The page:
Key was just as effective, though he allowed at least one hit in each of his seven innings and surrendered a long home run to veteran outfielder Roberto Kelly in the third. Key worked out of pTC several minor jams while he waited for the offensive assistance that every pitcher comes to expect in the cozy Metrodome.
Of course, Key had no reason to expect much of anything. The Orioles scored 10 runs for him in a July 3 start against the Detroit Tigers, but in his other six starts dating to June 18, the club had averaged just 1.5 runs per game.
"I threw good," Key said. "The goal is to win, not who gets the win. It's a good win for this team. It was tough. It's tough to go 12 innings to get it, but we won and that's the goal."
The Orioles finally put some real pressure on Bowers in the sixth inning when he handed a two-out walk to Rafael Palmeiro and gave up a sharp single to Anderson. Ripken fouled off four full-count pitches to draw a walk and load the bases, and Twins manager Tom Kelly decided to remove his young pitcher before something happened to take the luster off his impressive debut.
Kelly brought on reliever Mike Trombley, who got Surhoff to fly out to right field and end the inning.
Bowers would end up with a no-decision, but he had proven -- for one night at least -- that his strong performance at two minor-league levels was not a fluke. He was 7-2 with a 3.41 ERA at Double-A New Britain and 6-0 with a 4.54 ERA at Triple-A Salt Lake City before he was summoned to help fill the Twins' pitching gap.
No doubt, the Orioles were happy to see him go. The Twins rank 12th in the league in team ERA, so it figured to be just a matter of time before somebody gave it up. Key just had to keep battling, and he preserved the 1-1 tie into the eighth inning before giving way to Benitez.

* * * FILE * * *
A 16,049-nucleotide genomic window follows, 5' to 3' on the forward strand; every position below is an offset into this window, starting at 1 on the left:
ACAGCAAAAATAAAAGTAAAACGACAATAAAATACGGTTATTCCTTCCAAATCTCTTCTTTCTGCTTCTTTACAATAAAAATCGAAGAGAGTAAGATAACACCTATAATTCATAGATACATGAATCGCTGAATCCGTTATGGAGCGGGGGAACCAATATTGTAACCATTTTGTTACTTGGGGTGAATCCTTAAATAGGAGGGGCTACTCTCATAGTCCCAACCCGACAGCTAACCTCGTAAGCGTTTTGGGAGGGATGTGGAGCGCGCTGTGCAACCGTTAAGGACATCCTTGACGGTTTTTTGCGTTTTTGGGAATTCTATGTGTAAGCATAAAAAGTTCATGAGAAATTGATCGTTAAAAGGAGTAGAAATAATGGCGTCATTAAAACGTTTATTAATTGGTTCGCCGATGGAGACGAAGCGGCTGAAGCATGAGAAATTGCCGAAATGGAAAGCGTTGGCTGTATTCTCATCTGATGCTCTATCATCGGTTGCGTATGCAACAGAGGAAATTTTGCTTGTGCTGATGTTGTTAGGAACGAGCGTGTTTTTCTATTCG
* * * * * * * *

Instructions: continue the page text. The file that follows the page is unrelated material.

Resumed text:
He was the first of four relievers who combined to pitch five innings of scoreless relief. Orosco got the win.
The Orioles went nine innings without scoring, but the 12th-inning run was enough to wipe away the frustration of another thin offensive performance.
"When you win, you don't look at anything as frustrating," Anderson said. "You take your wins however you can get them."
Opponent: Minnesota Twins
Site: Metrodome, Minneapolis
Time: 2: 05 p.m.
TV/Radio: Ch. 54/WBAL (1090 AM)
Starters: O's Scott Erickson (12-5, 3.95) vs. Twins' Rich Robertson (7-7, 5.11)
Hits and misses
On the field: The Orioles were shut down for 5 1/3 innings by the unknown Shane Bowers. They managed just four hits against a 26-year-old pitcher who started the season at the Double-A level and was making his major-league debut. The only run he gave up scored on a pop-up by Mike Bordick that fell untouched in short left-center field.
In the dugout: Twins manager Tom Kelly knew just when to pull Bowers, removing him with the bases loaded and two outs in the sixth inning. Reliever Mike Trombley came on to get out of the jam and Bowers got an impressive no-decision.
In the clubhouse: Manager Davey Johnson said before the game that the Orioles would call up a pitcher from the Triple-A Rochester Red Wings' roster tomorrow, unless the club makes a trade for a veteran starting pitcher before then.
Pub Date: 7/27/97